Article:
When is it each year that we relinquish the carefree days of summer?
When do we trade the universal perfume of freshly mown grass for the unmistakable scent of raked leaves?
Is there a specific moment when we no longer notice the smells of swimming pools and wet towels, but embrace the aroma of crackling fireplaces and baking pies?
Does autumn officially arrive only once we have donned our first sweatshirt, noted the earlier hour of twilight each day, or witnessed the first golden leaves of change on the trees?
Is there a specific moment in time when we are no longer aware of the rhythmic clacking of skateboards traveling past the house or admit to missing the hollow echos of nearby bouncing balls and the exuberant, joyful laugher of children?
Is autumn’s arrival evident only once we recognize a new quiet; a quiet hauntingly void of the sounds of chirping crickets and singing birds?
Do we hear autumn’s arrival in the thunderous sound of crowds cheering favored football teams to victory in the chill of the evening air?
On a wonderful summertime trip with two dear friends, we visited St. Elmo – one of Colorado’s best-preserved ghost towns. Legend has it the town is still haunted by its founding daughter, Annabelle Stark. Maybe you can see her peering through the grimy window of the old hotel? Or glimpse her reflection in the remnants of still-gleaming glass bottles long ago abandoned in the barnyard? And if you’re very still, perhaps you can even hear the sound of her clicking footsteps on the creaky old wooden boards of the sidewalk as she shuffles along keeping her ghostly watch on the town.
Today, during my tedious and seemingly endless commute to work, I inadvertently – I mean deliberately and safe-driver defensively – checked my rearview mirror while coming to a (complete)stop for a red light just to make sure I was not going to be rear ended, when I noticed the strangest thing about the car behind me. The car was an older model, rusty, something-or-other with a bad paint job and a broken mirror. Not that remarkable, you say? Well, perhaps not…on a normal day. This however seemed not to be a normal day.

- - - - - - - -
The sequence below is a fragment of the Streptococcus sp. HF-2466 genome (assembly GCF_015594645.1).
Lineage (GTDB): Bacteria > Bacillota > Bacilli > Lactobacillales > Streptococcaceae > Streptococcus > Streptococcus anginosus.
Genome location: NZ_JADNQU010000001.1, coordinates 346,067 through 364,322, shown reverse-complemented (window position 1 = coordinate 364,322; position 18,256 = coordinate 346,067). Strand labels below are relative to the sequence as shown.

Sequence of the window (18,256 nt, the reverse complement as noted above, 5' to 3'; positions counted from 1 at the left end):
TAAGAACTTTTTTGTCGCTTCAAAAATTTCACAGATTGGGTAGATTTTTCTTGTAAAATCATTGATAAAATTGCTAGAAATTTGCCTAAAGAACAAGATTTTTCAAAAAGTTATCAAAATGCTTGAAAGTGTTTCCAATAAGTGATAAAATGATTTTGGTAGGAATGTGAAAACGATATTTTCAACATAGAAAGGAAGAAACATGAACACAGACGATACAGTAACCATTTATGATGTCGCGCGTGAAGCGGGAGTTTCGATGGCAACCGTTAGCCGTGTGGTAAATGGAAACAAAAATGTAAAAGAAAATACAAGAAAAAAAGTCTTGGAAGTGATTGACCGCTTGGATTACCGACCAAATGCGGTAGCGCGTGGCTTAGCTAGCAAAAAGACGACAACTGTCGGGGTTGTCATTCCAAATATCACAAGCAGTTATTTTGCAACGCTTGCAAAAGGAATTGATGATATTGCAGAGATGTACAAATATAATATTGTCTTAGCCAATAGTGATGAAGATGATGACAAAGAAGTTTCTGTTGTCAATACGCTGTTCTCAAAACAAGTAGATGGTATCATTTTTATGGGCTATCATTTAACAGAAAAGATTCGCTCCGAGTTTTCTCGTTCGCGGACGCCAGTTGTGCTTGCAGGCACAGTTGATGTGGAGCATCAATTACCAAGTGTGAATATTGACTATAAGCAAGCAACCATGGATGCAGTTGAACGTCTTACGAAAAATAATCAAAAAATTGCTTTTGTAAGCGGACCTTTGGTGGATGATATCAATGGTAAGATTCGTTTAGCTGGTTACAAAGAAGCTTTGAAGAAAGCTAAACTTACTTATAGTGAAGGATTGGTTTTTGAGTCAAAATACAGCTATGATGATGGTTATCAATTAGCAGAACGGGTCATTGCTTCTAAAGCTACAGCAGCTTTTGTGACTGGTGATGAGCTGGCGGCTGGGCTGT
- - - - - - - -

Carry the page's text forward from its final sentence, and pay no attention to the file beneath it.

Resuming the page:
I have been commuting to work now for over oh, let’s just say somewhere in the neighborhood of a couple deca…er…years, and have never seen anything comparable. And I have seen some strange things during rush hour: women putting on their makeup, drying their hair, and brushing and/or styling their hair; men shaving, women shaving; people reading newspapers or magazines behind the wheel (God’s honest truth); kids steering, passengers steering, and no one steering; people yawning, people laughing, people singing, and people in a trance; people showing off their manicures, their jewelry, their specific fingers and their true colors. But today, I saw, in the car behind me…..hate-to-miss-breakfast-guy eating an entire corn on the cob, buttered, with both hands. For reals. Both hands off the steering wheel; one hand on the left side of the cob, one on the right side of the cob…looking as satisfied and fulfilled as if he had just eaten a delectable 5-star-restaurant quality entree. Mmmm. Mmmm. Good.
So what does hate-to-miss-breakfast guy have to do with my DISTRACTIONS post, you ask? Well, nothing really. I just wanted to report my observation from this morning and relate it to the following photographs that I have taken in the past. These photographs all have a distraction in common: what I was trying to shoot and what I ended up shooting. Can you tell the difference?
If the color blue resonates with you, you may find that your deepest need is to find inner peace and truth, to live your life according to your own ideals and beliefs without having to change your inflexible viewpoint of life to satisfy others (empower-yourself-with-color-psychology.com).
Storm on the mesa in Canyonlands National Park, Utah
Hovenweep National Monument, Utah
Juniper berries against the blue sky mesa in Canyonlands National Park, Utah